The Oregon Secretary of State ruled last month that Christophe was ineligible to run for governor because he had not lived in the state for three years before the upcoming election, and that Christophe was a resident of New York until December 2020.
Despite Christoph’s attempt to challenge the decision, the Oregon Supreme Court unanimously upheld the Secretary of State’s decision.
Following the release of the results, Christoph said in a statement that he “respects the court’s ruling and will not pursue it further.”
“The Supreme Court has spoken. Although we are disappointed with this decision, we respect its judgment and thank the judges for their considerate consideration in this matter,” Christoph said.
In his previous petition challenging the Secretary of State’s decision, Christoph argued that “the Secretary’s had a very narrow understanding of the constitutional term ‘residence’ and, correctly considered, that one person could be a resident of two places.”
Christopher, a Pulitzer Prize winner who grew up outside of Yamhill, Oregon, announced that he would run for office in October after leaving the Times, where he previously worked as a commentator and one of the newspaper’s most important journalists.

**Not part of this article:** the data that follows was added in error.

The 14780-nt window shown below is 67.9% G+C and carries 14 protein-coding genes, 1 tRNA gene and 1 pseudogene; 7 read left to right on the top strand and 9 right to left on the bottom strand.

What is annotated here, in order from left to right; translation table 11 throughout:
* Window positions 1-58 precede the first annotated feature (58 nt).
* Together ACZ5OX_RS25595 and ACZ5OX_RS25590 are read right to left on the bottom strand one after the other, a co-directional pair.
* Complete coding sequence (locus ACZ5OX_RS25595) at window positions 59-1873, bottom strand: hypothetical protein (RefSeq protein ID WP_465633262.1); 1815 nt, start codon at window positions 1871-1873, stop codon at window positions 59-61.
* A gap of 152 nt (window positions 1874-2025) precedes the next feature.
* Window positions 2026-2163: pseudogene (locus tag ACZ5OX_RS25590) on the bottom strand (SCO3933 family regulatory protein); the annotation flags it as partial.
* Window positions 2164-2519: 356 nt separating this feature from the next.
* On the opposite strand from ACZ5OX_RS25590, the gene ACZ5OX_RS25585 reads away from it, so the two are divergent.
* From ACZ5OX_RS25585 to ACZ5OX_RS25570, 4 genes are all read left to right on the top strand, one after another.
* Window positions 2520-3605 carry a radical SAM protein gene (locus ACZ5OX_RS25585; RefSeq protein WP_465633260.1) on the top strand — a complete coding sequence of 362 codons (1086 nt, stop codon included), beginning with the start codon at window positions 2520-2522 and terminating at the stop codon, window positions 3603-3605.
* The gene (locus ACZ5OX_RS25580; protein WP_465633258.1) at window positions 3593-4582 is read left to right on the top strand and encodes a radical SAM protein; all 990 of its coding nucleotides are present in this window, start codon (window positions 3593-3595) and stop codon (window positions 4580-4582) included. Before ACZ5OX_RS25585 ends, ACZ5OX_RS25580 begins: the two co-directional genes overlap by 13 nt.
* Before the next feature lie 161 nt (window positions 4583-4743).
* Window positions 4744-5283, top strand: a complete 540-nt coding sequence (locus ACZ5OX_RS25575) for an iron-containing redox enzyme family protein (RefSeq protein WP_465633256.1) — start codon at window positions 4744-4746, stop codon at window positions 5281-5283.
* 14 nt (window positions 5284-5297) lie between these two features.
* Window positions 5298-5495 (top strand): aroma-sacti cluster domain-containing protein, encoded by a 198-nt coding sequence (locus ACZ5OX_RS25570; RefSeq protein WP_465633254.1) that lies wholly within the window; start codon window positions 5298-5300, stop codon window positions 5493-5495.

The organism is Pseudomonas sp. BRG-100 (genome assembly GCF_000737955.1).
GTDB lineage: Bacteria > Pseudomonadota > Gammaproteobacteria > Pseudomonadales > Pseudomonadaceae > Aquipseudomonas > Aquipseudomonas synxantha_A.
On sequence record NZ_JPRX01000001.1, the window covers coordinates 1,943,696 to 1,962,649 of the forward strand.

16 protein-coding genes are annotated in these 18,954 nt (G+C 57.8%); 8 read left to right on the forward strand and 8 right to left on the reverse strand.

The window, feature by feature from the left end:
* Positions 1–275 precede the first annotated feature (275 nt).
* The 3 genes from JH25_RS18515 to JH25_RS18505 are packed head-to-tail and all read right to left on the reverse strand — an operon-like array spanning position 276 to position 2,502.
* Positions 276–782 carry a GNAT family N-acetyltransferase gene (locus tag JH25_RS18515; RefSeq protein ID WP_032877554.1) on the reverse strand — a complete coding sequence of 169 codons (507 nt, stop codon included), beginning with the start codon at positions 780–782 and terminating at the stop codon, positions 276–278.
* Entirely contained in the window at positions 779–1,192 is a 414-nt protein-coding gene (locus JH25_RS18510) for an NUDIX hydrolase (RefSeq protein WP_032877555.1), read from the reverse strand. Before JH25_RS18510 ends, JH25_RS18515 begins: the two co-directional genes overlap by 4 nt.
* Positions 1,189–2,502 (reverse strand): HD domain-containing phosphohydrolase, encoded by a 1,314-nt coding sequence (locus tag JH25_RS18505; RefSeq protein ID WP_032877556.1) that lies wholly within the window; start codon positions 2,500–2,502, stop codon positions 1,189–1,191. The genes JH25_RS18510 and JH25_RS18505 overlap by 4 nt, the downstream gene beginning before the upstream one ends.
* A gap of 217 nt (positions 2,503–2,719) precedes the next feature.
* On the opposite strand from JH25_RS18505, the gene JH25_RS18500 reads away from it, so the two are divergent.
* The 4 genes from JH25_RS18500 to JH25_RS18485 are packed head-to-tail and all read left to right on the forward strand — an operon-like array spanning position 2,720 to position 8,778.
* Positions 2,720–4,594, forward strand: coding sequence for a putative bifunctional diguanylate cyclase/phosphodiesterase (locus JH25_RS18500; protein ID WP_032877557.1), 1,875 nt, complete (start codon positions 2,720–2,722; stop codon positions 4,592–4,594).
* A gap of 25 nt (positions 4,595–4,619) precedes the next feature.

In his campaign announcement, he cited his inexperience in politics and made the case for the new leadership, citing “politics that considers affordable housing, weak mental health support, inadequate education and slavery to be a crime, not a disease.” Affects his own state.
Oregon State House Speaker Tina Codec and state Treasurer Tobias Reid are among the nominees.
Both Codec and Reid posted statements about Christoph on Twitter following the Oregon Supreme Court ruling on Thursday.
Oregon’s primary election is scheduled for May 17.
This story has been updated with more details.
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